WALTHAM, Mass. -- Boston Celtics coach Brad Stevens is renowned for his work ethic and the past three months have admittedly been a crash course in prepping for his first NBA season. But if you have a vision of Stevens sitting in a dimly lit office, sleepily jotting down notes during an all-night film session, you might be a bit disappointed.
AP Photo/Charles Krupa
Coach Brad Stevens at work during training camp."I've been good, I sleep at night," said Stevens. "I’m not one of those coaches that can go two hours then wake up and be back in it. I’ll have a couple nights that I won’t sleep. As we get closer to the season, I’ll probably be waking up with thoughts on my mind, and when I wake up, I’ll be up. [But] I’m not a 2 a.m. to 4 a.m. sleeper by any means."
As Stevens navigates the transition from the college game to the pro game, one of his biggest obstacles is navigating a schedule that will see Boston play 90 games over the next six months. That includes something he hasn't encountered at the NCAA level: back-to-backs (22 of them, in fact). Add in the time zone ping-pong and game-heavy stretches in general, and sleep can be the toughest opponent for a first-time NBA coach.
Which is why Stevens has invested heavily this preseason in learning all he can about sleep and nutrition.
"I just talk to anybody I can find that might help us a little bit," said Stevens. "I talked to somebody about sleep. When I was at Butler, we had a nutrition specialist that we leaned on; we’ve got a nutritionist here that’s fantastic. We’ve got a doctor here in town that has worked with us from a sleep standpoint for a long time and that's less about, ‘Hey, mandate when guys go to bed and when they wake up.’ It's more just building a schedule. Figuring out when you travel, what you do when you’re out west and coming back, when you practice, [and] trying to get some rhythms from a sleep standpoint. It’s an imperfect deal during this NBA schedule, the way it operates. But you try to make it as good as it can be."
Stevens admitted grasping the NBA schedule, and making sure he doesn't run his players into the ground, is a monster part of his transition. He's letting his eyes guide him early on. After two days of double sessions to open training camp in Newport, R.I., earlier this week, Stevens saw some of his guys were dragging with shaking their summer rust. He made Thursday a single session, easing things up a bit with an off day scheduled for Friday. He was rewarded Saturday when his team bounced back with an energy-filled double session.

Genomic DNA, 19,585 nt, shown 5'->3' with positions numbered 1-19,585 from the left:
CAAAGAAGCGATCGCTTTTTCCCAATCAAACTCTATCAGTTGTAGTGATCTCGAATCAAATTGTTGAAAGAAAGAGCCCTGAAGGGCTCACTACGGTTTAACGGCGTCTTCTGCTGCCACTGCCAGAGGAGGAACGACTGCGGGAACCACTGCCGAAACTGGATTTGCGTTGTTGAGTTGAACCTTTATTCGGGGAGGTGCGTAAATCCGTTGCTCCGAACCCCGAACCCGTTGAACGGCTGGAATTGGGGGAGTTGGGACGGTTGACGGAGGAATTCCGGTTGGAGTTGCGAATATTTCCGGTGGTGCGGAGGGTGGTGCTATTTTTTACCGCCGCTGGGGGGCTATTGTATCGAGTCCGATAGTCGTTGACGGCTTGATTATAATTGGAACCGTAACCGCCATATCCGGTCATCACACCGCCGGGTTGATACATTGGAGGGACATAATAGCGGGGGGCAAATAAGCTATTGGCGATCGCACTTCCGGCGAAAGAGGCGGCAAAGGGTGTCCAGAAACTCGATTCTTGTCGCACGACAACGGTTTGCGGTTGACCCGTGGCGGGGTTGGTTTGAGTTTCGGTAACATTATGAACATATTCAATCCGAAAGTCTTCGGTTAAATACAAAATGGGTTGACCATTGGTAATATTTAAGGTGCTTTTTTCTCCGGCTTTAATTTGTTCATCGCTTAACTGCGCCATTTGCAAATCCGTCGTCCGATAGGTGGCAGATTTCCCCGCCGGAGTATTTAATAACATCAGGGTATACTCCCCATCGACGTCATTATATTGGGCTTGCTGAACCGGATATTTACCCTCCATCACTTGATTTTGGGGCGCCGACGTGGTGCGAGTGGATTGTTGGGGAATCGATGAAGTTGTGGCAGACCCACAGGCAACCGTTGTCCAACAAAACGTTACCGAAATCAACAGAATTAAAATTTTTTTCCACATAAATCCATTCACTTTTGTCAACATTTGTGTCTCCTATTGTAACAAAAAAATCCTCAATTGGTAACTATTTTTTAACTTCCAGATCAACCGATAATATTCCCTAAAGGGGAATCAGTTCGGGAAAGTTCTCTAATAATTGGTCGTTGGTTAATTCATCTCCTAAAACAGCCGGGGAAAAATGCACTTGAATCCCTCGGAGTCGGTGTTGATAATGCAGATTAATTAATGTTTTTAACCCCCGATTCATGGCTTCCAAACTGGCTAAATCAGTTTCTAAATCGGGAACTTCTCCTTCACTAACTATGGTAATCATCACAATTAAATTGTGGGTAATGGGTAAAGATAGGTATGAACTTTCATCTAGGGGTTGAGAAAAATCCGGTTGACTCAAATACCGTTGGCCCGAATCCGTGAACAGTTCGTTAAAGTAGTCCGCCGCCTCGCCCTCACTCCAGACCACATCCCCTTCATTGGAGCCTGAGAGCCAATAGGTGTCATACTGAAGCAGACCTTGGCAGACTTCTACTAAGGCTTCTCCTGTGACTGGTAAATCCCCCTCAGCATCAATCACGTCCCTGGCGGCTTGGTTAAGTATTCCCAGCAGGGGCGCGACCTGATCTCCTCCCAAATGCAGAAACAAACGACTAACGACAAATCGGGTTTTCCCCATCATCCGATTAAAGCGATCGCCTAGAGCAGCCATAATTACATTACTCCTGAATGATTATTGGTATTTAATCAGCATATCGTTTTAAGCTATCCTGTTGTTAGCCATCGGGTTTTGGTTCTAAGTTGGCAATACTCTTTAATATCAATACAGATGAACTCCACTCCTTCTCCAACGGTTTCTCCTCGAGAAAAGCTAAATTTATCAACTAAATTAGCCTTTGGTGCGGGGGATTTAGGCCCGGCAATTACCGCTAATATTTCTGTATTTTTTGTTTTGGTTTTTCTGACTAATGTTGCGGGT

For NBA coaches, there often aren't enough hours in the day. But Stevens is making sure he finds time for shuteye (after all, two young children at home make that difficult enough).
Does Stevens ever snap awake with some late-night/early-morning inspiration that he absolutely has to jot down? A new play? A lineup combination?
"I’m supposed to say I do, but I don’t," admitted Stevens. "No, I don’t do that stuff. I do get up and put something into my iPad, occasionally. Usually, I get up and walk downstairs and do that."
Bill Belichick used to suggest that he slept well before big games. Quoting his father, Steve, he would often suggest, "The hay is in the barn." The lesson: If you prepare well and maximize your available time, then there's no need to cram. Coaches can sleep well knowing they've done all they can to put their team in position to win.
And that's Stevens' coaching philosophy in a nutshell. Do everything he can to put his team in the best possible position to succeed.
More and more, the NBA is realizing that sleep is a performance-enhancing drug (the legal variety). More shuteye is helping ease the toll on players, both physically and mentally. With such a young team, the inclination might be to ignore something as minor as sleep. Young teams usually get pushed even harder in hopes of forcing improvement.
[Additional reading: The Boston Globe detailed how the Celtics approached sleep back during the 2009-10 season]